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The amount of aid granted under the post-Bataclan Emergency Fund fell by more than 50% last year, reflecting the French biz's 'return to normal'
By Jon Chapple on 03 May 2018
The number of businesses granted money by France’s Emergency Fund for Live Entertainment fell by more than 35% in 2017, as the French live industry continued its steady recovery.
The Emergency Fund for Live Entertainment (Fonds d’urgence au spectacle vivant) was established following the Bataclan attack of November 2015 to assist live entertainment businesses struggling with a decline in audience numbers.
According to the Centre national de la chanson, des variétés et du jazz (CNV), one of the government-run industry bodies which contributes to the fund, the Fonds d’urgence paid out €5.4m in 2017 – a 53% reduction on 2016 – with the number of beneficiaries also down 37%, to 238.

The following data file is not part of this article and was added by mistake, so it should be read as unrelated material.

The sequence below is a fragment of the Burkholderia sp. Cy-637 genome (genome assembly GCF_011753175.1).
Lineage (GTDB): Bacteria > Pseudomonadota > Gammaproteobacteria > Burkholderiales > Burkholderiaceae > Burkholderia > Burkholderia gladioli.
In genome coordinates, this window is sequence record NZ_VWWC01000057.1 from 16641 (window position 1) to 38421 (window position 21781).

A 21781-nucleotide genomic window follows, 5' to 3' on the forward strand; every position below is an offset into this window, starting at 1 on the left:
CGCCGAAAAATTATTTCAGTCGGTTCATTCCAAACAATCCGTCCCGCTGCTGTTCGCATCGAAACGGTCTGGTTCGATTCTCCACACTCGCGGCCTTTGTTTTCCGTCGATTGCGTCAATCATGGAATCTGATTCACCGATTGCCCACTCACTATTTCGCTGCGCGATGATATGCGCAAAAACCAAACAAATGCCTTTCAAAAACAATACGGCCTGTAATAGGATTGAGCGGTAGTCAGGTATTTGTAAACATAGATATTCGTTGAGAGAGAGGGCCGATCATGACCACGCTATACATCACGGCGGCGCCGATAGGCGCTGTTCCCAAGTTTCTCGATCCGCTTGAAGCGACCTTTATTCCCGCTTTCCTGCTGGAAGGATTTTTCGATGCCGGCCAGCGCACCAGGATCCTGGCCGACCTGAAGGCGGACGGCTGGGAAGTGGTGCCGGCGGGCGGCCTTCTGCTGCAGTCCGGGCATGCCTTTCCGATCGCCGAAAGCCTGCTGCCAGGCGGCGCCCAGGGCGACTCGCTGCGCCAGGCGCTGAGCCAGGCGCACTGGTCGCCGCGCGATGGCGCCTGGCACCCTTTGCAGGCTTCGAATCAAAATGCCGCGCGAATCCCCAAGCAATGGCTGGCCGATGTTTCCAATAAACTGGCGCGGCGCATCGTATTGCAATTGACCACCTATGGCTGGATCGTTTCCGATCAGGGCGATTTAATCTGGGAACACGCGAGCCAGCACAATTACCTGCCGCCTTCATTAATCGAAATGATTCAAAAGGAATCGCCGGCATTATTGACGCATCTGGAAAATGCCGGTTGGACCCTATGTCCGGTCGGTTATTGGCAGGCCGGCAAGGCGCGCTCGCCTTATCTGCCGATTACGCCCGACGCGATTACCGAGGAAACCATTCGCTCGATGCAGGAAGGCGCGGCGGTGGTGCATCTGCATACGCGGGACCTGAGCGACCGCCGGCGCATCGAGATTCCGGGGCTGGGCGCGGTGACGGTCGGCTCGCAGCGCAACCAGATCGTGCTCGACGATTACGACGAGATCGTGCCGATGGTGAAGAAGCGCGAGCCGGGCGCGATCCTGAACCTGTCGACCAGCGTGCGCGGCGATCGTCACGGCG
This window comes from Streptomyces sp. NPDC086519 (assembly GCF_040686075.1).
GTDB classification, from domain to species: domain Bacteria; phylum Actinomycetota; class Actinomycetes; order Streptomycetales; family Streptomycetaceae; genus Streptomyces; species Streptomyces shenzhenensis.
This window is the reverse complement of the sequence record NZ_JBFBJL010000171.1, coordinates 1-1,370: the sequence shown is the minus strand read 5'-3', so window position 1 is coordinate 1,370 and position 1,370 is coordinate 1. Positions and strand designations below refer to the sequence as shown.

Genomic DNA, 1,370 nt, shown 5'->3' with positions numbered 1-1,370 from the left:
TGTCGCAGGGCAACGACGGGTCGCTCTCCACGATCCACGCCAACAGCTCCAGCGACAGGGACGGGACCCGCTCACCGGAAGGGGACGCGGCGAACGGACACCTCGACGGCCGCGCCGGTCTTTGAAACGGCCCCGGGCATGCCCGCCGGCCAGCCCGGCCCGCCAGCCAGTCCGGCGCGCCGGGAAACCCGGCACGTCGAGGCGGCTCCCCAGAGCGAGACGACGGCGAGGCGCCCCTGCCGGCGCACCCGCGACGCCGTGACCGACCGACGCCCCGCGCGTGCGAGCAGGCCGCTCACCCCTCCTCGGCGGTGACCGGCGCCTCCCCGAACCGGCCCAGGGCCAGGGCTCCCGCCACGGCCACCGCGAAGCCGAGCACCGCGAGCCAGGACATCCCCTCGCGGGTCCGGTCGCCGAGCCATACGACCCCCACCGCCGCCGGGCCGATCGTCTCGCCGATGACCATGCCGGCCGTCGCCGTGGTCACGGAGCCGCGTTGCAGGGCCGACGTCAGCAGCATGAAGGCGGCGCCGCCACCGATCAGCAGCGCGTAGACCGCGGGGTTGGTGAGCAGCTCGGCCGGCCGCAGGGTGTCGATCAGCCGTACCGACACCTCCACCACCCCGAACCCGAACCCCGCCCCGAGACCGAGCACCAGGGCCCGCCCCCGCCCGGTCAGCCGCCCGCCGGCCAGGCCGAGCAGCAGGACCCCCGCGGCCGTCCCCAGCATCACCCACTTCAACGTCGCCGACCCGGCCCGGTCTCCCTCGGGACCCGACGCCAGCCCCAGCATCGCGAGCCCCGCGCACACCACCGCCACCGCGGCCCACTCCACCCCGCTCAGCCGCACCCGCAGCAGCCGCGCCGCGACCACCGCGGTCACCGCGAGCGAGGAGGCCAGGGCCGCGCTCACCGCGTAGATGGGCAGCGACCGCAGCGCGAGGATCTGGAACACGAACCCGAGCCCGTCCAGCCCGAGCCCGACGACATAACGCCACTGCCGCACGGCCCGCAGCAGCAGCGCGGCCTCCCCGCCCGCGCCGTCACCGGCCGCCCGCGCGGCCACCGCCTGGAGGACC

Promoters’ association Prodiss said last October the French concert business is approaching a “return to normal”, bolstered by improved feelings of safety and a perception that live entertainment provides an “antidote” to the fear of terrorism.
However, despite the industry’s growth and a decline in emergency aid and , CNV’s Activity Report 2017 reveals that the organisation’s total spend increased last year – 7%, to €32.8m – a fact it says “attests to a growing need to support the sector”, which is being squeezed by rising costs for artist fees, marketing and, especially, security.
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